"'This is one of the tuneful "Parish Musings" which we owe to Mr. Monsell's hallowed taste and heart, open as they have been to the music of his Saviour's voice, and as, in companionship with the blessed Spirit, they have had suggestions from the "incidents or feelings of each passing day," as he tells us, "in storm or sunshine, by the way-side or on the hill-top, in the country meadow or the busy street, by day or by night, wherever duty called, and whenever the spirit caught from without or from within subject matter for serious conversation with heaven." I like the way in which he infuses the Christian element into his song of creation. Some professing Christians seem never to have either taste or heart for anything but what they term evangelical doctrine and experience ; the outer world is never allowed to associate its happy influences with what they call their "inner life." But Christianity is love—love to God, and love for everything which bears His image, oils marked by Him as lovable. "We love Him," says an apostle, "because He first loved us." His love to us is shown first, and above all, in His only-begotten Son Jesus Christ. But as He "created all things by Jesus Christ," as Christ "upholds all things by the word of His power," and as, by virtue of the Redeemer's cross, all things are to be reconciled and harmonized, '' whether they be things in earth or things in heaven," all who truly love God, and hold loving communion with "the Father and His Son Jesus Christ," will be affectionately ready to catch reflections of His love from everything that bears His impress, everything on which his mind and heart are set. The wellregulated Christian heart will turn pleasantly towards the tiniest thing for which God cares, or in which Jesus has shown an interest. All beauty, all grandeur, all light, all life, all melodies, harmonies, and fitnesses of things are His; He made them, He loves them, His sympathy with all is perfect. And so they are objects of admiration, sympathy, and love to human souls, just as these souls are "perfect as He, their heavenly Father, is perfect." The noblest minds, the greatest hearts, the most Christlike characters are those who, with the deepest spiritual intercourse with the heavenly and the unseen, have the most tender, gentle, childlike attachment to everything that God smiles upon in visible life. Now, I am disposed to class the author of the "Christian Year" with these; he is not always equal. In a few instances his verses lack vigour, are simply pretty; but when he hymns it in his best style, he gives us a sweet relish for that devotion which seems at once to hush and exalt the soul amidst the analogies of creation. How beautifully he interweaves nature and grace, the visible and the invisible, in his hymn for Septuagesima Sunday:—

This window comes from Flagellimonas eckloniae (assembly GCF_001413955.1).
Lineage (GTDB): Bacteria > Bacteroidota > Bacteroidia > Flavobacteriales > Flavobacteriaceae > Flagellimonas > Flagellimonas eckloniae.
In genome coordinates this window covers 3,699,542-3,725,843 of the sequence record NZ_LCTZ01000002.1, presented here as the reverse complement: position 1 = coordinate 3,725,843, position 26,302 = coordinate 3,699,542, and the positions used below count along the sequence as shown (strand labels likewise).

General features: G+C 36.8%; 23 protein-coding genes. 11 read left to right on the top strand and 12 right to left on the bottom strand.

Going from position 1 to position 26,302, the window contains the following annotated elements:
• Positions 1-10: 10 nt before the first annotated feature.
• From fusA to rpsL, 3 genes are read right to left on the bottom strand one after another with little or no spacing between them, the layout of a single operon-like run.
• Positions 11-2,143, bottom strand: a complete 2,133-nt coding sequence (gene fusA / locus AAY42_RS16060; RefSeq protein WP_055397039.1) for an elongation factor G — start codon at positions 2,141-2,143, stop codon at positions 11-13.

There is a book who runs may read,

Which heav'nly truth imparts;
And all the love its scholars need,

Pure eyes and Christian hearts.

The works of God above, below,

Within us and around,
Are pages in that book to show

How God Himself is found.

The glorious sky, embracing all,

Is like the Maker's love,
Wherewith encompass'd, great and small,

In peace and order move.

The moon above, the church below,

A wondrous race they run;
But all their radiance, all their glow,

Each borrows of its sun.

The Saviour lends the light and heat

That crowns His holy hill;
The saints, like stars, around His seat,

Perform the courses still.

The saints above are stars in heaven—

What are the saints on earth?
Like trees they stand whom God has given,

Our Eden's happy birth.

Faith is their fix'd, unswerving root,

Hope their unfading flower;
Fair deeds of charity their fruit,

The glory of their bower.

The dew of heaven is like Thy grace,

It steals in silence down;
But where it lights, the favour'd place

By richest fruits is known.

One name above all glorious names,

With its ten thousand tongues,
The everlasting sea proclaims,

Echoing angelic songs.

The raging fire, the roaring wind,

Thy boundless power display;
But in the gentler breeze we find

Thy Spirit's viewless way.

Two worlds are ours: 'tis only sin

Forbids us to descry
The mystic heaven and earth within.

Plain as the sea and sky.

Thou who hast given me eyes to see

And love this sight so fair,
Give me a heart to find out Thee,

And read Thee everywhere.'

''' Thank you,' cried one of our most earnest young men—
one whose full round bass voice I have often admired when
coming into the chorus swell of a jubilant psalm or anthem,
'thank you. John Keble often succeeds, as he does in this
case, in making us feel what he calls '' that soothing tendency
in the Prayer-Book "; and which, as he adds, "it is the
chief purpose of" his hymns "to exhibit." But now, by
way of a little variation, let us have that spirited and in-
spiriting psalm of George Wither's, which seems to bring
up around one's expanding and rising heart all the voices
and instruments that heaven and earth can muster, to
swell the mighty chorus of creation before the throne of
its Maker. Come!' said he starting up, and beckoning
us into position, 'come let us chant it!'—

Come, oh come ! in pious lays
Sound we God Almighty's praise;
Hither bring in one consent,
Heart and voice, and instrument.
Music add, of ev'ry kind;
Sound the trump, the cornet wind;
Strike the viol, touch the lute;
Let no tongue, nor string be mute;

Nor a creature dumb be found,

That hath either voice or sound.

Let those things which do not live

In still music praises give:

Lowly pipe, ye worms that creep

On the earth or in the deep:

Loud aloft your voices strain,

Beasts and monsters of the main:

Birds, your warbling treble sing;

Clouds, your peals of thunder ring:
Sun and moon, exalted higher,
And bright stars augment this choir.

Come, ye sons of human race,
In this ehortis take a place,
And amid the mortal throng,
Be you masters of the song.